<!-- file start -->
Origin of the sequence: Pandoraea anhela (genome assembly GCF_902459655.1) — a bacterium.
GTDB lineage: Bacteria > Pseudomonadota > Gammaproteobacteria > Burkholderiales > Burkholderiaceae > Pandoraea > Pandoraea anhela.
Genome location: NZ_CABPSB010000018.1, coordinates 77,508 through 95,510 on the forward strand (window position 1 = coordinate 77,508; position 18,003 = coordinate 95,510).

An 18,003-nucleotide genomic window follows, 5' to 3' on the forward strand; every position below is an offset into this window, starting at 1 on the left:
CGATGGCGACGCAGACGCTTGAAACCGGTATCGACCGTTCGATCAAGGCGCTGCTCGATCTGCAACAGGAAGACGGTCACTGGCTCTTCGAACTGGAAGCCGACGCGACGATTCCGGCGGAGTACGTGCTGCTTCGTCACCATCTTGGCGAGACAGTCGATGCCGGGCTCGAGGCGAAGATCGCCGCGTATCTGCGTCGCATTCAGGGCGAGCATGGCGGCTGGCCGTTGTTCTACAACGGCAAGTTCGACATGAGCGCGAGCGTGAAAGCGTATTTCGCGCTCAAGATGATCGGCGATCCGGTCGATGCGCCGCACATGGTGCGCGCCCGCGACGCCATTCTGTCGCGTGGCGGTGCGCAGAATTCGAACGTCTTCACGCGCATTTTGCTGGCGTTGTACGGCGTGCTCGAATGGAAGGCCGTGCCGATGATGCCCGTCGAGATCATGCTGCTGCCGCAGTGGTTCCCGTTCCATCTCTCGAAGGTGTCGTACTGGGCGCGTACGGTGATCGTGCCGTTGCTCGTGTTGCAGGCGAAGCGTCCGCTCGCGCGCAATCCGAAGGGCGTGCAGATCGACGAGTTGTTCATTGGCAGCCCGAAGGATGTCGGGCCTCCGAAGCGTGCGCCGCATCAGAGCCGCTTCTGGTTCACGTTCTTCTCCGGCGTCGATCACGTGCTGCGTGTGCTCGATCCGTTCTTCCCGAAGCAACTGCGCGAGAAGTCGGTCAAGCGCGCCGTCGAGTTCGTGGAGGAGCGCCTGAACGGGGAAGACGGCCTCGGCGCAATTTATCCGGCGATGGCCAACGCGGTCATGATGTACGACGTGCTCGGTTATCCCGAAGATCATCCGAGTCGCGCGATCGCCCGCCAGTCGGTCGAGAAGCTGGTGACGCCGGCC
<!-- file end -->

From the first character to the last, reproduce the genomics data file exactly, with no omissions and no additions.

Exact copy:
Origin of the sequence: Pandoraea anhela (genome assembly GCF_902459655.1) — a bacterium.
GTDB lineage: Bacteria > Pseudomonadota > Gammaproteobacteria > Burkholderiales > Burkholderiaceae > Pandoraea > Pandoraea anhela.
Genome location: NZ_CABPSB010000018.1, coordinates 77,508 through 95,510 on the forward strand (window position 1 = coordinate 77,508; position 18,003 = coordinate 95,510).

An 18,003-nucleotide genomic window follows, 5' to 3' on the forward strand; every position below is an offset into this window, starting at 1 on the left:
CGATGGCGACGCAGACGCTTGAAACCGGTATCGACCGTTCGATCAAGGCGCTGCTCGATCTGCAACAGGAAGACGGTCACTGGCTCTTCGAACTGGAAGCCGACGCGACGATTCCGGCGGAGTACGTGCTGCTTCGTCACCATCTTGGCGAGACAGTCGATGCCGGGCTCGAGGCGAAGATCGCCGCGTATCTGCGTCGCATTCAGGGCGAGCATGGCGGCTGGCCGTTGTTCTACAACGGCAAGTTCGACATGAGCGCGAGCGTGAAAGCGTATTTCGCGCTCAAGATGATCGGCGATCCGGTCGATGCGCCGCACATGGTGCGCGCCCGCGACGCCATTCTGTCGCGTGGCGGTGCGCAGAATTCGAACGTCTTCACGCGCATTTTGCTGGCGTTGTACGGCGTGCTCGAATGGAAGGCCGTGCCGATGATGCCCGTCGAGATCATGCTGCTGCCGCAGTGGTTCCCGTTCCATCTCTCGAAGGTGTCGTACTGGGCGCGTACGGTGATCGTGCCGTTGCTCGTGTTGCAGGCGAAGCGTCCGCTCGCGCGCAATCCGAAGGGCGTGCAGATCGACGAGTTGTTCATTGGCAGCCCGAAGGATGTCGGGCCTCCGAAGCGTGCGCCGCATCAGAGCCGCTTCTGGTTCACGTTCTTCTCCGGCGTCGATCACGTGCTGCGTGTGCTCGATCCGTTCTTCCCGAAGCAACTGCGCGAGAAGTCGGTCAAGCGCGCCGTCGAGTTCGTGGAGGAGCGCCTGAACGGGGAAGACGGCCTCGGCGCAATTTATCCGGCGATGGCCAACGCGGTCATGATGTACGACGTGCTCGGTTATCCCGAAGATCATCCGAGTCGCGCGATCGCCCGCCAGTCGGTCGAGAAGCTGGTGACGCCGGCC